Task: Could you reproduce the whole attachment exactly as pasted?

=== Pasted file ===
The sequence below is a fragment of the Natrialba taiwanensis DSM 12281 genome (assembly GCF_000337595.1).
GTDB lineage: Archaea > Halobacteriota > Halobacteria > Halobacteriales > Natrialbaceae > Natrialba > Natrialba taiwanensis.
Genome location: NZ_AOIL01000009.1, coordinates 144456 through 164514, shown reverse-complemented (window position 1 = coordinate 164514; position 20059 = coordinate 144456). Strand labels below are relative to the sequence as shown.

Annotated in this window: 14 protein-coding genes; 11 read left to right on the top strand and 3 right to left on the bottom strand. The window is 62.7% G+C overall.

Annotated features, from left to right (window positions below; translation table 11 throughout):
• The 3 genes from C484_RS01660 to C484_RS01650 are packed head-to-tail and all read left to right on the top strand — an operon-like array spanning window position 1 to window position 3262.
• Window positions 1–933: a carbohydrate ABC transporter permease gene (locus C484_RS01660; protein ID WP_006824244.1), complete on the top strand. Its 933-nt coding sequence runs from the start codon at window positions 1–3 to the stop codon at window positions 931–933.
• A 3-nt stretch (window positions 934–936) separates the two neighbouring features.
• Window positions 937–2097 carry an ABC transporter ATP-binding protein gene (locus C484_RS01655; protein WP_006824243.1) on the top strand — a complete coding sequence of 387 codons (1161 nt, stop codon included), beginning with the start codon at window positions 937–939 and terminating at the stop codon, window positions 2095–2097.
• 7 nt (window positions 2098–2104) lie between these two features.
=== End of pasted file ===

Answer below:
The sequence below is a fragment of the Natrialba taiwanensis DSM 12281 genome (assembly GCF_000337595.1).
GTDB lineage: Archaea > Halobacteriota > Halobacteria > Halobacteriales > Natrialbaceae > Natrialba > Natrialba taiwanensis.
Genome location: NZ_AOIL01000009.1, coordinates 144456 through 164514, shown reverse-complemented (window position 1 = coordinate 164514; position 20059 = coordinate 144456). Strand labels below are relative to the sequence as shown.

Annotated in this window: 14 protein-coding genes; 11 read left to right on the top strand and 3 right to left on the bottom strand. The window is 62.7% G+C overall.

Annotated features, from left to right (window positions below; translation table 11 throughout):
• The 3 genes from C484_RS01660 to C484_RS01650 are packed head-to-tail and all read left to right on the top strand — an operon-like array spanning window position 1 to window position 3262.
• Window positions 1–933: a carbohydrate ABC transporter permease gene (locus C484_RS01660; protein ID WP_006824244.1), complete on the top strand. Its 933-nt coding sequence runs from the start codon at window positions 1–3 to the stop codon at window positions 931–933.
• A 3-nt stretch (window positions 934–936) separates the two neighbouring features.
• Window positions 937–2097 carry an ABC transporter ATP-binding protein gene (locus C484_RS01655; protein WP_006824243.1) on the top strand — a complete coding sequence of 387 codons (1161 nt, stop codon included), beginning with the start codon at window positions 937–939 and terminating at the stop codon, window positions 2095–2097.
• 7 nt (window positions 2098–2104) lie between these two features.